Varanasi. foto: Iselin Frydenlund

May religion contribute to civility at the local level in times of conflict? In the last blog entry of 2011, UiO researcher Iselin Frydenlund engages this complicated question by examining the concept of civility from historical and theoretical angles. Drawing on research in India and Sri Lanka, she proposes that religious practices aiming at bridging gaps between communities in times of conflict may best be understood via the concept of critical civility. 

Frydenlund's text is commented by PRIO senior researcher Henrik Syse. In his contribution, Syse points to the hard choices confronted by religious believers in pluralist societies. The concept of critical civility, according to Syse, play right into these choices, challenging religions on how to be a part of the everyday world and overcome disagreements.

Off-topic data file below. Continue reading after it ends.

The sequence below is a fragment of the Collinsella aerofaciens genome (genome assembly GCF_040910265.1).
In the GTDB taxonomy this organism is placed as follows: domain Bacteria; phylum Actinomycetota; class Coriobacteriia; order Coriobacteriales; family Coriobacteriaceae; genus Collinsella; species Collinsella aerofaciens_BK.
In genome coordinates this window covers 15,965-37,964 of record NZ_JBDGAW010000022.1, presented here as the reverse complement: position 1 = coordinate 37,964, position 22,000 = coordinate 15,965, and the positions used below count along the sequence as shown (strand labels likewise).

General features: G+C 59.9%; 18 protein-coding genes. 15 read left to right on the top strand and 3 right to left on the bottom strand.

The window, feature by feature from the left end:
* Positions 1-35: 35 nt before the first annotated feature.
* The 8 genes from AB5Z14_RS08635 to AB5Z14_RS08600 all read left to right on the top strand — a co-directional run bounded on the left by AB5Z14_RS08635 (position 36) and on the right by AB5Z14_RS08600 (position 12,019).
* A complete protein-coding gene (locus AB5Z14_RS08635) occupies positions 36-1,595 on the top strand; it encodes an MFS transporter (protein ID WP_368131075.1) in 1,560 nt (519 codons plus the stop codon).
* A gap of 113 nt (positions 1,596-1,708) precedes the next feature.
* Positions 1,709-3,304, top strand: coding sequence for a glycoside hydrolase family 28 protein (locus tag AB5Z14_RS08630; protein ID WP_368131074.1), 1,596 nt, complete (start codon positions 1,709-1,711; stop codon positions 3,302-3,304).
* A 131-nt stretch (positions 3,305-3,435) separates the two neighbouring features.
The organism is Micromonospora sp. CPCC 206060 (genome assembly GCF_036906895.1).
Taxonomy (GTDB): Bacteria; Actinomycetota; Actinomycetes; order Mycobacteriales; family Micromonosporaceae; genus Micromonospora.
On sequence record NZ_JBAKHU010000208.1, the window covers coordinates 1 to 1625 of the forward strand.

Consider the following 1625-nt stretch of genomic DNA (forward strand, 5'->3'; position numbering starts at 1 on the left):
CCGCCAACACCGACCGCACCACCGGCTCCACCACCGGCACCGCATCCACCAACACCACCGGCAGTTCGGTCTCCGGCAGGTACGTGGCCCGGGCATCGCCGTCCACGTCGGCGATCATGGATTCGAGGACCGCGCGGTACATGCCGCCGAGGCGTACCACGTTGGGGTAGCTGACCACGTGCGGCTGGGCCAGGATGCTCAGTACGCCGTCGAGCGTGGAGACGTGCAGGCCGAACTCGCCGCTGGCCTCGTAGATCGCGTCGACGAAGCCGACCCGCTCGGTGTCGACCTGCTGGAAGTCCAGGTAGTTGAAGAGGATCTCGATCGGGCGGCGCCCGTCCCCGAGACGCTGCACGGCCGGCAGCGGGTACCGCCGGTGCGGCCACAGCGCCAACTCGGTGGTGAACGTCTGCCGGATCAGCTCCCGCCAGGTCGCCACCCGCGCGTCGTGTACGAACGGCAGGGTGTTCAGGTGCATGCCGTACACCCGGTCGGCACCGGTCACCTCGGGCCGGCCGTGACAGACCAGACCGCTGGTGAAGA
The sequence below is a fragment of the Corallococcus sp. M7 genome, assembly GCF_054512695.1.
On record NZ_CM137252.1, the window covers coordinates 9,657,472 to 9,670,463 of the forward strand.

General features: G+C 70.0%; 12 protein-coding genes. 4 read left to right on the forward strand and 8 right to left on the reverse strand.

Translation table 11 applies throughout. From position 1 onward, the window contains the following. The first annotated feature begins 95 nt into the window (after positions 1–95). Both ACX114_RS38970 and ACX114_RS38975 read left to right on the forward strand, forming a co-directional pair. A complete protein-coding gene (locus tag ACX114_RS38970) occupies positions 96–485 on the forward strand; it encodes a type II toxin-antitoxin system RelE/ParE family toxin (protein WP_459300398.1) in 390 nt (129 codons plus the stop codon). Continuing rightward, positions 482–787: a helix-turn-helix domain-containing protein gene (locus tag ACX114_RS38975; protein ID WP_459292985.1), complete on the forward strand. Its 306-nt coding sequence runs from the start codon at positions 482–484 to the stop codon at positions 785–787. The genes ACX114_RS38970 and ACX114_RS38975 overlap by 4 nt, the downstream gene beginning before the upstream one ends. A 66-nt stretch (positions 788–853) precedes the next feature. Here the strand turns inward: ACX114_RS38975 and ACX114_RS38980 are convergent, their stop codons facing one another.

Critical civility and interreligious dialogue

By Oddbjørn Leirvik

Whereas some forms of (etiquette-oriented) civility is nurtured by tradition, critical civility needs to be fostered by new forms of social behavior. In my view, this is where interreligious dialogue comes in.

Critical civility, conflicts and foreign policy

By Anne Stensvold

Critical civility has the potential to become a universal analytical term. But is it possible for a state (like Norway) to create a strategy for its foreign policy focusing its resources in order to strengthen 'critical civility' in a given local setting?